An accreditation team report commending the UH System for recent accomplishments is among UH happenings highlighted in news coverage during the past week.
There were several glaring inaccuracies and omissions in Sunday’s (August 11, 2013) Star-Advertiser story entitled “Daniel K. Inouye Center” by reporter Rob Perez. These inaccuracies were perpetuated and sensationalized by Star-Advertiser columnist Richard Borreca on August 13, and then reinforced by a Star-Advertiser Editorial on August 14.
The university’s actions on the DKI Center have been neither needlessly hasty nor shrouded in secrecy.
It is important to note that swift action on the center was necessary since the senate will store papers for no longer than six months from the time the office is closed. Senator Inouye’s office closed in mid-February, 2013. The senator always wanted his historic papers to be housed at the University of Hawaiʻi. The UH stood up to demonstrate its commitment to this important project and as a result formed a partnership with the Library of Congress, which was also one of the senator’s wishes.
Perez writes, “The University of Hawaiʻi is moving quickly on plans for a multi-million dollar facility honoring the late senator–with little public knowledge.” Borreca criticizes the UH Board of Regents for conducting closed-door meetings.
In fact, most of the initial work has been conducted by the UH administration in consultation with Senator Inouye’s family and long-time Chief of Staff. The board took the DKI Center item into executive session in July for a limited, preliminary discussion. The item was listed on the executive session agenda.
Furthermore, the DKI Center is hardly shrouded in secrecy. The project has been discussed by the UH Mānoa Faculty Senate Executive Committee and the UH Mānoa Campus Facilities Planning Board which posts its meeting minutes on a public website (see minutes for June 17). In addition, the University of Hawaiʻi and the Library of Congress signed a Memorandum of Understanding at a news conference covered by the media on July 1, 2013.
Now that the initial conceptual planning and consultations have occurred, the board will discuss Planning and Design funds in a public session at a forthcoming meeting in accordance with applicable BOR policies and the Sunshine Law.
With no regard for the urgency needed to secure Senator Inouye’s papers for Hawaiʻi, Perez and Borreca suggest the project was rushed to avoid a new law that took effect July 1 that transfers the oversight for construction projects and related design and engineering contracts, from the UH President to the administrator of the state procurement office.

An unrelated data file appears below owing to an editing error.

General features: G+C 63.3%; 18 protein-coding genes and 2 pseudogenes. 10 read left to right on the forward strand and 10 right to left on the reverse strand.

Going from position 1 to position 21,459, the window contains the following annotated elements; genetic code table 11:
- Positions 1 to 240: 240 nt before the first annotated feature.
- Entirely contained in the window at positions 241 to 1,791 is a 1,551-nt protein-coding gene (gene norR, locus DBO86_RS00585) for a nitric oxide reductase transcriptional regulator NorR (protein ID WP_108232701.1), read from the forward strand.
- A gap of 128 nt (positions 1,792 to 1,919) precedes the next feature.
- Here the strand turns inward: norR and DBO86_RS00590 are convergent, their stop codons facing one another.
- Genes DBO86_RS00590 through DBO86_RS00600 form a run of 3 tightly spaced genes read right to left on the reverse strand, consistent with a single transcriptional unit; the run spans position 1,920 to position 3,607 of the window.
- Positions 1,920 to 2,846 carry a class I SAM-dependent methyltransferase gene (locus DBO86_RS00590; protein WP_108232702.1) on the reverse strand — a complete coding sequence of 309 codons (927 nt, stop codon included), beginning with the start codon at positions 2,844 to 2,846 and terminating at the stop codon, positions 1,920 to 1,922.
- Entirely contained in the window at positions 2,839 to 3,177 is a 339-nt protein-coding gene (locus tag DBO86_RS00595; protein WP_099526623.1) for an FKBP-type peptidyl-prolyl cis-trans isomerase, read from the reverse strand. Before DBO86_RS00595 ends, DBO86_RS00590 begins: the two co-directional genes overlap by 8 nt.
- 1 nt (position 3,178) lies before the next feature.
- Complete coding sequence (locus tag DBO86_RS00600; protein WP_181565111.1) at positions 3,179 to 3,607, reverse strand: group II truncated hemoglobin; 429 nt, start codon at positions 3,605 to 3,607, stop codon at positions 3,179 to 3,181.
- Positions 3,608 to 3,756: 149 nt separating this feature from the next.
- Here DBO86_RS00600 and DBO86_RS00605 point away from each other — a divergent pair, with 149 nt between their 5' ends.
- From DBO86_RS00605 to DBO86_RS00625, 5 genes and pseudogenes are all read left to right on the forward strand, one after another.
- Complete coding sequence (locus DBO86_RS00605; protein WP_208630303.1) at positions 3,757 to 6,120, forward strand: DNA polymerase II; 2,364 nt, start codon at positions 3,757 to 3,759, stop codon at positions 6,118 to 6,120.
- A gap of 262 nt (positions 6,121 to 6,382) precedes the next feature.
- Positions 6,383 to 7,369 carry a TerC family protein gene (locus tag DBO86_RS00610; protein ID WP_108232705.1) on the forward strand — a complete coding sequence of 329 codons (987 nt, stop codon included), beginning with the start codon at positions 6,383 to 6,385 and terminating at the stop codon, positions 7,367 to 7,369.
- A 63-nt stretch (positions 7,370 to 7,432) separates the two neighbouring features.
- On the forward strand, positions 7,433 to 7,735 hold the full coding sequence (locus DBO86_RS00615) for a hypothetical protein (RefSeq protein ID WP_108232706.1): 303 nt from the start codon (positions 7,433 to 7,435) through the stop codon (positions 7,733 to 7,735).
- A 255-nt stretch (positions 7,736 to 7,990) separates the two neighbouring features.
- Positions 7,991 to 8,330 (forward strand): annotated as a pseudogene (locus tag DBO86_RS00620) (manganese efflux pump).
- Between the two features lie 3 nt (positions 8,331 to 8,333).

In fact, although the selection process took place before July 1st, the contract will be executed after that date. To ensure a smooth transition and institutional memory between the UH and the Department of Accounting and General Services (DAGS), the university invited two DAGS officials to sit on the design-search committee for the DKI Center. They have been involved at every step as the UH and DAGS work collaboratively on this important project.
The board clearly implemented and followed the new procurement rules.
In his August 13th column, Borreca wrote, “…the senator personally discouraged naming things for him.”
In fact, the University of Hawaiʻi has been working closely with the people who best knew the late senator and who had the deepest knowledge of his wishes. His widow Irene Hirano Inouye, his son Ken Inouye and his long-time Chief of Staff Jennifer Sabas have been intimately involved in the planning of this center. Borreca also ignores the senator’s longstanding aloha for the University of Hawaiʻi, as exemplified by his support of the creation of the “Dan and Maggie Inouye Chair in Democratic Ideals” at the university.
Media critics of this project seem to have lost sight of what these papers mean to Hawaiʻi and the university’s role in serving Hawaiʻi through education, research and service.
Senator Inouye’s historic congressional papers, an oral history and a distinguished scholars initiative focusing on topics of national and international interest are an incredible resource and will be invaluable to the State of Hawaiʻi and the world for scholarship and education, for current and future generations.
The focus on the edifice neglects the university’s commitment to academic planning that underscores this project. UH Mānoa Social Sciences Dean Denise Konan will be the academic lead for the Daniel K. Inouye Center, which will be a place where Hawaiʻi’s children can learn not only about the great senator and his lifework, but also about democracy and our American system of government.
The University of Hawaiʻi is committed to its mission to serve Hawaiʻi through education, research and public service, and looks forward to supporting that mission through the establishment of this center in partnership with Senator Inouye’s family, the Library of Congress and others who appreciate the importance of Daniel Inouye’s legacy to Hawaiʻi.